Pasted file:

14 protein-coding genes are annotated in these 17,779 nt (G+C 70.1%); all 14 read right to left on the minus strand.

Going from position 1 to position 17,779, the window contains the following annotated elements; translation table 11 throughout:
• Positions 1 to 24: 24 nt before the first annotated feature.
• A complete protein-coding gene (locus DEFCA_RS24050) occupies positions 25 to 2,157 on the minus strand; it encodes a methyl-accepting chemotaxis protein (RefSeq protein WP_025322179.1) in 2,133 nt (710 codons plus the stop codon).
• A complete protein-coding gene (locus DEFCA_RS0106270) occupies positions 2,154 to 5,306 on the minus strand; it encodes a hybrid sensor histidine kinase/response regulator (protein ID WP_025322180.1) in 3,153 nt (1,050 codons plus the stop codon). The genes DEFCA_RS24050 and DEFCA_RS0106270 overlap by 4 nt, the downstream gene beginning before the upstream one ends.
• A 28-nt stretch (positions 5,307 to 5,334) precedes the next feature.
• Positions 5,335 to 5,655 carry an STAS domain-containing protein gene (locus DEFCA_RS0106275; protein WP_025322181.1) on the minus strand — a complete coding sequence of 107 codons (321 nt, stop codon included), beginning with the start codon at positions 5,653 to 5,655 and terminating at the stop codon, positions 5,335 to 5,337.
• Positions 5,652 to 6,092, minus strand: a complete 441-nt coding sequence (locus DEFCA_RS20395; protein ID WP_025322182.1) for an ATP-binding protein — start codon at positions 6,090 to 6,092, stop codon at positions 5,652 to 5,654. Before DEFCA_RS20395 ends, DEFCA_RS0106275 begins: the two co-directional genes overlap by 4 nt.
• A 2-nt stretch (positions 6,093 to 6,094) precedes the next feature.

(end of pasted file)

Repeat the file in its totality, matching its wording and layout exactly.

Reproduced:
14 protein-coding genes are annotated in these 17,779 nt (G+C 70.1%); all 14 read right to left on the minus strand.

Going from position 1 to position 17,779, the window contains the following annotated elements; translation table 11 throughout:
• Positions 1 to 24: 24 nt before the first annotated feature.
• A complete protein-coding gene (locus DEFCA_RS24050) occupies positions 25 to 2,157 on the minus strand; it encodes a methyl-accepting chemotaxis protein (RefSeq protein WP_025322179.1) in 2,133 nt (710 codons plus the stop codon).
• A complete protein-coding gene (locus DEFCA_RS0106270) occupies positions 2,154 to 5,306 on the minus strand; it encodes a hybrid sensor histidine kinase/response regulator (protein ID WP_025322180.1) in 3,153 nt (1,050 codons plus the stop codon). The genes DEFCA_RS24050 and DEFCA_RS0106270 overlap by 4 nt, the downstream gene beginning before the upstream one ends.
• A 28-nt stretch (positions 5,307 to 5,334) precedes the next feature.
• Positions 5,335 to 5,655 carry an STAS domain-containing protein gene (locus DEFCA_RS0106275; protein WP_025322181.1) on the minus strand — a complete coding sequence of 107 codons (321 nt, stop codon included), beginning with the start codon at positions 5,653 to 5,655 and terminating at the stop codon, positions 5,335 to 5,337.
• Positions 5,652 to 6,092, minus strand: a complete 441-nt coding sequence (locus DEFCA_RS20395; protein ID WP_025322182.1) for an ATP-binding protein — start codon at positions 6,090 to 6,092, stop codon at positions 5,652 to 5,654. Before DEFCA_RS20395 ends, DEFCA_RS0106275 begins: the two co-directional genes overlap by 4 nt.
• A 2-nt stretch (positions 6,093 to 6,094) precedes the next feature.